WHAT joy it is when a packed cinema audience laughs as one. It is surely this that people mean when they talk about the communal pleasure of going to the pictures. It is an atmosphere, a cosiness, a celebration of fellow feeling that you can't find sitting on your tod at home with a DVD.
Silver Linings Playbook supplies such joy in abundance. And it really shouldn't. David O Russell's picture, you see, is about mental illness, breakdowns, meltdowns, fractured lives and all that other fearfully bleak stuff. Its attempt at making comedic light of all this ought to sink like a brick. Instead it glides along like a swan. A swan on antidepressants and in therapy maybe, but a swan nevertheless.
That the mix of heavy and light works so gracefully is down to those simple (but oh so hard to get right) matters of a shrewd director, a clever script and a perfect cast.
Russell's last film was The Fighter, another crowd-pleaser with a brain, a heart and a lot of courage besides. Starring Mark Wahlberg and Christian Bale (who went on to win one of the film's two Oscars), The Fighter was a blue-collar drama featuring boxing, drug addiction and deeply scary women. Mixing comedy and tragedy, it was another picture that ought not to have worked, but it did, gloriously.
Adapted from the novel by Matthew Quick, Silver Linings Playbook stars Bradley Cooper, on his best form since the first Hangover, as Pat, ex-teacher, ex-sane person. When we first meet him, he is being picked up from a Philadelphia hospital by his mother (played by Jacki Weaver, so ferocious in Animal Kingdom, so soft and mumsy here).
Pat has not been having a great time of it lately, and the reasons for this slowly make themselves clear. Enough to say for now that he is out of hospital and determined to take the Monty Python cure of always looking on the bright side of life. Every cloud has a silver whatsit, reckons Pat, and if you keep looking for it, turning every negative into a positive, everything will be OK.
While his mother quietly and nervously cheers him on, his father, Pat Snr, played by Robert De Niro, is baffled about what to do to help his ailing son.
Just as Cooper has his Hangover mojo back, so this is the best comedic turn by De Niro since 1988's Midnight Run.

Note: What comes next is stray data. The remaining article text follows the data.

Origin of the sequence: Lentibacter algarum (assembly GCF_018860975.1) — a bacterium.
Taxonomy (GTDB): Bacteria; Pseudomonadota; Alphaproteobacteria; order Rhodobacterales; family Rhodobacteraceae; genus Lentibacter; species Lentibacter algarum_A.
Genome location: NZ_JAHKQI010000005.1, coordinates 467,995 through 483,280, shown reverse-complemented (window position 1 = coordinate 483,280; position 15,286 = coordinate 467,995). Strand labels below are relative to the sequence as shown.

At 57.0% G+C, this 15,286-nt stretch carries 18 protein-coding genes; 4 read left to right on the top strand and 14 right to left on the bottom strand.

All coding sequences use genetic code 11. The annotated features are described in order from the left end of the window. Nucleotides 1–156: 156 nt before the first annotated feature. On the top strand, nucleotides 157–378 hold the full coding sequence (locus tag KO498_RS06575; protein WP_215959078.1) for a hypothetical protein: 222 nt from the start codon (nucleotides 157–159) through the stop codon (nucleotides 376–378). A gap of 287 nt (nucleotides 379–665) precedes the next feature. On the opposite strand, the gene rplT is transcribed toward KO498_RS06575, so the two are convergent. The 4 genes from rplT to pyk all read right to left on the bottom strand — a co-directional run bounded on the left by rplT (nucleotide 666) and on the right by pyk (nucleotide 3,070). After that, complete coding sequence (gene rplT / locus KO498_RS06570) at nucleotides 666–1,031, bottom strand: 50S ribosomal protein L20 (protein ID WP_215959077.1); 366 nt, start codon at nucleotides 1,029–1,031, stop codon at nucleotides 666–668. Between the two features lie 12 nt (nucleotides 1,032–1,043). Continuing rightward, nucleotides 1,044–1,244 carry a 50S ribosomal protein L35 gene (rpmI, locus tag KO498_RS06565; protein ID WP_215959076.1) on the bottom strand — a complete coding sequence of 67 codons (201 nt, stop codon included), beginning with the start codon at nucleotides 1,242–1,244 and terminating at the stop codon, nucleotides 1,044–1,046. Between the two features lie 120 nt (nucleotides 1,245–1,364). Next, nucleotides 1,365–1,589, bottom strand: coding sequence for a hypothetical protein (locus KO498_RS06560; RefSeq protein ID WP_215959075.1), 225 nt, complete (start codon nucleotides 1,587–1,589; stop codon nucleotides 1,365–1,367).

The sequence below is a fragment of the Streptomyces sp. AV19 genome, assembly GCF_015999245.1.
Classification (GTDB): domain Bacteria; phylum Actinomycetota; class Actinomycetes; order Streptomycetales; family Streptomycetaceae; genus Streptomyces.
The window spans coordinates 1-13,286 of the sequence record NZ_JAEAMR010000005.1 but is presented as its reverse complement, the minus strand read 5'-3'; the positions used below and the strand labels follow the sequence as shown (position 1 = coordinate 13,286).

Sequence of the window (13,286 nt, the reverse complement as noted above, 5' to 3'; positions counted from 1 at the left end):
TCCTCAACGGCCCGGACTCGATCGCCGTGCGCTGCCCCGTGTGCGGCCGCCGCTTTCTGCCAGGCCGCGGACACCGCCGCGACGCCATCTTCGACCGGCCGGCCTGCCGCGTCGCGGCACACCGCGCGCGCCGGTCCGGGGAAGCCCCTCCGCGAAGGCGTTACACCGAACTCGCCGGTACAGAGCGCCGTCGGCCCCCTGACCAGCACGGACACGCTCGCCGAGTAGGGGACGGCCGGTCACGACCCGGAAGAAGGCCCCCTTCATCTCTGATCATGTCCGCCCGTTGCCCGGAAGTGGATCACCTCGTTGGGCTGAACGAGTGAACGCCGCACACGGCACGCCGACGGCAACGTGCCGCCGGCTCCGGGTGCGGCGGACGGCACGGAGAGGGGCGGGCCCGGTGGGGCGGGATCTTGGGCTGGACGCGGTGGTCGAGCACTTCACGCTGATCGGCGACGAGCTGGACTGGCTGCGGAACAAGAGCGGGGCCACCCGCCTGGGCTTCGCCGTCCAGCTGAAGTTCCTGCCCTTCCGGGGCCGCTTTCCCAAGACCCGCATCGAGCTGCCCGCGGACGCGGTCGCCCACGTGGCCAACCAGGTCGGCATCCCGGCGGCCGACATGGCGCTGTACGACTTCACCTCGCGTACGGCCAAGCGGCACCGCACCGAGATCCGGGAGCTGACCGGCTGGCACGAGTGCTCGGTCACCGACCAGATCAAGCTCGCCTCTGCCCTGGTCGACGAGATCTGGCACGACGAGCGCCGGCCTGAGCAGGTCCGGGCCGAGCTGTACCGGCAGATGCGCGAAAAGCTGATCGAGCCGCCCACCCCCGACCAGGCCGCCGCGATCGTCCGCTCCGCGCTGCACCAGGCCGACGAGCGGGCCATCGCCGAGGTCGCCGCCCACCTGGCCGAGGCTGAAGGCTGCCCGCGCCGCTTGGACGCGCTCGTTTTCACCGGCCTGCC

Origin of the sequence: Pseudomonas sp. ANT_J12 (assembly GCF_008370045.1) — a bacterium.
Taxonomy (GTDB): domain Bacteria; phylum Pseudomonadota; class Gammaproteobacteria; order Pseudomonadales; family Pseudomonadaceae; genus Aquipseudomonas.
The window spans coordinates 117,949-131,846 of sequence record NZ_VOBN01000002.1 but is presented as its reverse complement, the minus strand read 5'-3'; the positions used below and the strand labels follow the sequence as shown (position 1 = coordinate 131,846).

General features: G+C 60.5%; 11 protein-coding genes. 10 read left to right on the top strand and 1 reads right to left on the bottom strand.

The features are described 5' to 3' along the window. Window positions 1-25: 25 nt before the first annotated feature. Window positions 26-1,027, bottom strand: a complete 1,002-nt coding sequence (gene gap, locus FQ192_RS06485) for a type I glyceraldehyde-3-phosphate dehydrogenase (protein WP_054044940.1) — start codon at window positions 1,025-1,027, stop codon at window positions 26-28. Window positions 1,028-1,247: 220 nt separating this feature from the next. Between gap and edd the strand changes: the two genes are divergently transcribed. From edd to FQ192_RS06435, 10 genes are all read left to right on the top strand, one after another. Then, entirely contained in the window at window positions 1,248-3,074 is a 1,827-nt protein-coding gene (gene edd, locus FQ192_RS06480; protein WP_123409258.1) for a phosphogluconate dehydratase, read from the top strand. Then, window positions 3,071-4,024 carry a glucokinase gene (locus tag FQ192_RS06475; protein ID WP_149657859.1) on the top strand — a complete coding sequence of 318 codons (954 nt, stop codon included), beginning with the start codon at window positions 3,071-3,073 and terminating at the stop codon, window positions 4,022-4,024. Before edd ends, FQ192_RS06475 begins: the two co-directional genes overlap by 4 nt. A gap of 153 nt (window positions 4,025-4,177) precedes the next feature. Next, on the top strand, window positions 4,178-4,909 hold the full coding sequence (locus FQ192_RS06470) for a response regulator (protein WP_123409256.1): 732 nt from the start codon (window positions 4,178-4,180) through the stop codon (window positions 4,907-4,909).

Instead of being the calm presence his son needs, Pat Snr clearly has a few problems of his own when it comes to mental equilibrium, a galloping case of obsessive compulsive disorder, for a start.
Pat Jnr's main goal is to win back the wife he lost. During the course of trying to do this, he meets Tiffany (Jennifer Lawrence), whose sister knows Pat's wife. Tiffany, widowed and struggling in her own way, agrees to act as go-between if Pat will do her a favour and enter a local dance competition.
At this point I will admit to having some doubts, One Flew Over The Cuckoo's Nest meets Strictly Come Dancing doubts. Yet, as in so many instances during Silver Linings Playbook, the strength of the characters, the story and Russell's sheer confidence, keep you on side. As much as you wonder where this tale is heading, it seems well worth taking the chance.
The same doubts surfaced over using mental illness and fragility as hooks for a comedy. Silver Linings Playbook, starring the deeply attractive Cooper and Lawrence, could so easily have been glossy, silly and, heaven forbid, wacky. How many problems could people who look like this have? How believable would they be?
While the film never entirely quells such reservations, Russell does a fine job of trying to be as honest as possible about what his characters are going through. For a comedy, Silver Linings Playbook goes to some uncomfortable places. Although we are laughing at the situations Tiffany, Pat and his parents get into and the conversations they have, it is clear that their lives are no joke to them.
Having done the serious part, Russell gets on with the comedy section of his tale. Although he will play some sombre notes a few times more, he lets his cast, and the audience, have some fun.
De Niro and Cooper play off each other as if they have been a double act all their lives, and there is a genuine spark between the sarky Pat – a man who confesses to having "no filter" – and snarling tough girl Tiffany. Boosting the mood further is a supporting cast of minor but perfectly formed characters.
After a few more brushes with believability, Russell, who also directed Three Kings and I Heart Huckabees, returns to the straight and narrow task of delivering a film that rings true. A big-hearted delight – give it a whirl.
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